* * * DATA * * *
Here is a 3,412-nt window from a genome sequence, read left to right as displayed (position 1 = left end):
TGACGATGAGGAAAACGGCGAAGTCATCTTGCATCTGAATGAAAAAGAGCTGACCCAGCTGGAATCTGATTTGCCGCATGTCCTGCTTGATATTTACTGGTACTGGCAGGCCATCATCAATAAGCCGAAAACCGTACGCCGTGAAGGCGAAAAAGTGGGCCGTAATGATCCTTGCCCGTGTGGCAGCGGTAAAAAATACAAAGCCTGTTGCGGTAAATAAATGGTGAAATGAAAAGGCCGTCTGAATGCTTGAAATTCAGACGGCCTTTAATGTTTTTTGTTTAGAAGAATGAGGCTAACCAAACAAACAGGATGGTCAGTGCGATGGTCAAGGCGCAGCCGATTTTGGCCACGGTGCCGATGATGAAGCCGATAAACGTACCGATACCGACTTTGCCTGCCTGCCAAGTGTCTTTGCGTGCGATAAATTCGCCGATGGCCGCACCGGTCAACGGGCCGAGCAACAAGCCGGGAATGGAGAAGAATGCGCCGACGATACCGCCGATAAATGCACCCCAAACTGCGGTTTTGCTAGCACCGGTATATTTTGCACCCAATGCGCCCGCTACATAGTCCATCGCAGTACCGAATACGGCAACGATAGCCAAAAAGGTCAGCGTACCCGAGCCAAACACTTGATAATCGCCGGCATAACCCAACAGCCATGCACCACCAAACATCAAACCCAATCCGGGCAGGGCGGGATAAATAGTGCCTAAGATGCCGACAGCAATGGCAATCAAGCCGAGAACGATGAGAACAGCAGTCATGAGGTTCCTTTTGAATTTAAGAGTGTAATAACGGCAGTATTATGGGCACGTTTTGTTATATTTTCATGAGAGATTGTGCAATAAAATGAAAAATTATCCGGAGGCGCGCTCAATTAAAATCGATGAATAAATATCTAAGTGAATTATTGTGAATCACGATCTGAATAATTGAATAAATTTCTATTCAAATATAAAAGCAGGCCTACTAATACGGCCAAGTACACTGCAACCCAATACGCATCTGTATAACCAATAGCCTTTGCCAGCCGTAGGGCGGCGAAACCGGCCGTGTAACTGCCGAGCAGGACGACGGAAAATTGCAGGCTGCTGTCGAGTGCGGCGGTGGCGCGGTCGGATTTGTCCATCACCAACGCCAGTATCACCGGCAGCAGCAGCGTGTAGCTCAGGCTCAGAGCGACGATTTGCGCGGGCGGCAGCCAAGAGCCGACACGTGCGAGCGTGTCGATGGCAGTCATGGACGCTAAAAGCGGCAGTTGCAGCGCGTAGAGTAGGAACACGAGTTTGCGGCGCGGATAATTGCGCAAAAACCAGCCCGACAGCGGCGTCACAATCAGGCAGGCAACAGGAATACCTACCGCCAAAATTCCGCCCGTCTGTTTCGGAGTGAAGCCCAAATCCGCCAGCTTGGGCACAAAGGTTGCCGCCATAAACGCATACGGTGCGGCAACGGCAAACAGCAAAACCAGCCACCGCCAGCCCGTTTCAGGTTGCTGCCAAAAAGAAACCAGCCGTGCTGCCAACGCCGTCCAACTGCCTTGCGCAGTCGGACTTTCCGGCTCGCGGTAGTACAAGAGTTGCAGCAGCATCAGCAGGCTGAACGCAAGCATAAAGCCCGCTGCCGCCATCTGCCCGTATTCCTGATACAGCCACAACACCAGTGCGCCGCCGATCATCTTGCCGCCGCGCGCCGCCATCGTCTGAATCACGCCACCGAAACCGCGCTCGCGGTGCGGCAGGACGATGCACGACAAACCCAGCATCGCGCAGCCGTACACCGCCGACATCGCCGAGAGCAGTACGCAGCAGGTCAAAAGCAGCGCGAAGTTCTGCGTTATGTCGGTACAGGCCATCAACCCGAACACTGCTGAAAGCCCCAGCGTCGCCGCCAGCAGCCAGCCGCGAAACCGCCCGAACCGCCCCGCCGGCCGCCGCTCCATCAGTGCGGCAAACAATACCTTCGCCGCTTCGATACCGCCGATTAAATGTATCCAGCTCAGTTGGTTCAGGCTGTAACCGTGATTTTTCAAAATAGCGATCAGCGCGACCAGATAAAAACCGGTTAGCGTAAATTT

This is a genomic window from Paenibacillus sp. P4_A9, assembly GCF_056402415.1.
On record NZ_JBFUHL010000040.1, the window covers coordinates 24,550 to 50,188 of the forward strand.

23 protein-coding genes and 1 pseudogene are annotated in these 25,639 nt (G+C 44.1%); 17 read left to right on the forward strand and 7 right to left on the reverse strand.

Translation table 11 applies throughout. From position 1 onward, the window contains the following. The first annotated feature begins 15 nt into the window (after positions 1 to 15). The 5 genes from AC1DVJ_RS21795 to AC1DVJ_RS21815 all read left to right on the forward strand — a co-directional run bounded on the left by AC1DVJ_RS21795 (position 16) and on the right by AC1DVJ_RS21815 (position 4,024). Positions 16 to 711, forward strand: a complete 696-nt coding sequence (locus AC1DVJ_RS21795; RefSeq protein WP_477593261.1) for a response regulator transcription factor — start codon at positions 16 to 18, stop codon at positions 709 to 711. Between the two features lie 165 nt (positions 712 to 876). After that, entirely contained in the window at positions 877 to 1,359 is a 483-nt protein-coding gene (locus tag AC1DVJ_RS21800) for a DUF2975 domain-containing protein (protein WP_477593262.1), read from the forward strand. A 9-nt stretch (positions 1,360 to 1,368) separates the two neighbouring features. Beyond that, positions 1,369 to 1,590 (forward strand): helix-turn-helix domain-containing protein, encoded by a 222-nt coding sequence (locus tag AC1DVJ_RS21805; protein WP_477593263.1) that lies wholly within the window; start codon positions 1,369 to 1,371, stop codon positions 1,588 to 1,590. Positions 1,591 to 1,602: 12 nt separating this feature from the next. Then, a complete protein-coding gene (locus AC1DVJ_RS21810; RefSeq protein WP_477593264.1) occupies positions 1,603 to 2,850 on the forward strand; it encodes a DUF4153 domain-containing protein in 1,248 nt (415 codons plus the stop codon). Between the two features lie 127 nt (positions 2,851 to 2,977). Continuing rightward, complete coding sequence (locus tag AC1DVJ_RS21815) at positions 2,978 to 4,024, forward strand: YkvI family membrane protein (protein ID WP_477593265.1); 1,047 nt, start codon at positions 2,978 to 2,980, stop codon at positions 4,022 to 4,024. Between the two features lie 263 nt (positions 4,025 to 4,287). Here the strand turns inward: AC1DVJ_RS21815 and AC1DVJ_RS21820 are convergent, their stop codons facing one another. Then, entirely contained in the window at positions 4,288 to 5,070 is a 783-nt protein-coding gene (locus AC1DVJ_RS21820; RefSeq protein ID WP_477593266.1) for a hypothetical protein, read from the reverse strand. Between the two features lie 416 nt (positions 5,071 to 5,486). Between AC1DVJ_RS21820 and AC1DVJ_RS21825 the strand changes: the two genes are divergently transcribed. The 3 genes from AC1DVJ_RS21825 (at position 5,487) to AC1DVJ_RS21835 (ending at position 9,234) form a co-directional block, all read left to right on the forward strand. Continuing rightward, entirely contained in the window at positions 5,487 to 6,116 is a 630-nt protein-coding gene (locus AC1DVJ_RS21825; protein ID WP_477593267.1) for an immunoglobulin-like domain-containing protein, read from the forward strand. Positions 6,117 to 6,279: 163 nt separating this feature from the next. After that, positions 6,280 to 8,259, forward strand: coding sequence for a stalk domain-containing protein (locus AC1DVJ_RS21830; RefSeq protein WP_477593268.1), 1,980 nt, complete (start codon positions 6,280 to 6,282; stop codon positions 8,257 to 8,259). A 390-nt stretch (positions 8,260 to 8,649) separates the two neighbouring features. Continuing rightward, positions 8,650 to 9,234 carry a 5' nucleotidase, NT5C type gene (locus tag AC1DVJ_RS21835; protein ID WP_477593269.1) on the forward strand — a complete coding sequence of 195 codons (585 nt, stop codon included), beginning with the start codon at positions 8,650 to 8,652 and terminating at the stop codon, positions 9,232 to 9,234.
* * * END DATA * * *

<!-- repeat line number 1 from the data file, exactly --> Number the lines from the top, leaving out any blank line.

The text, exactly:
Here is a 3,412-nt window from a genome sequence, read left to right as displayed (position 1 = left end):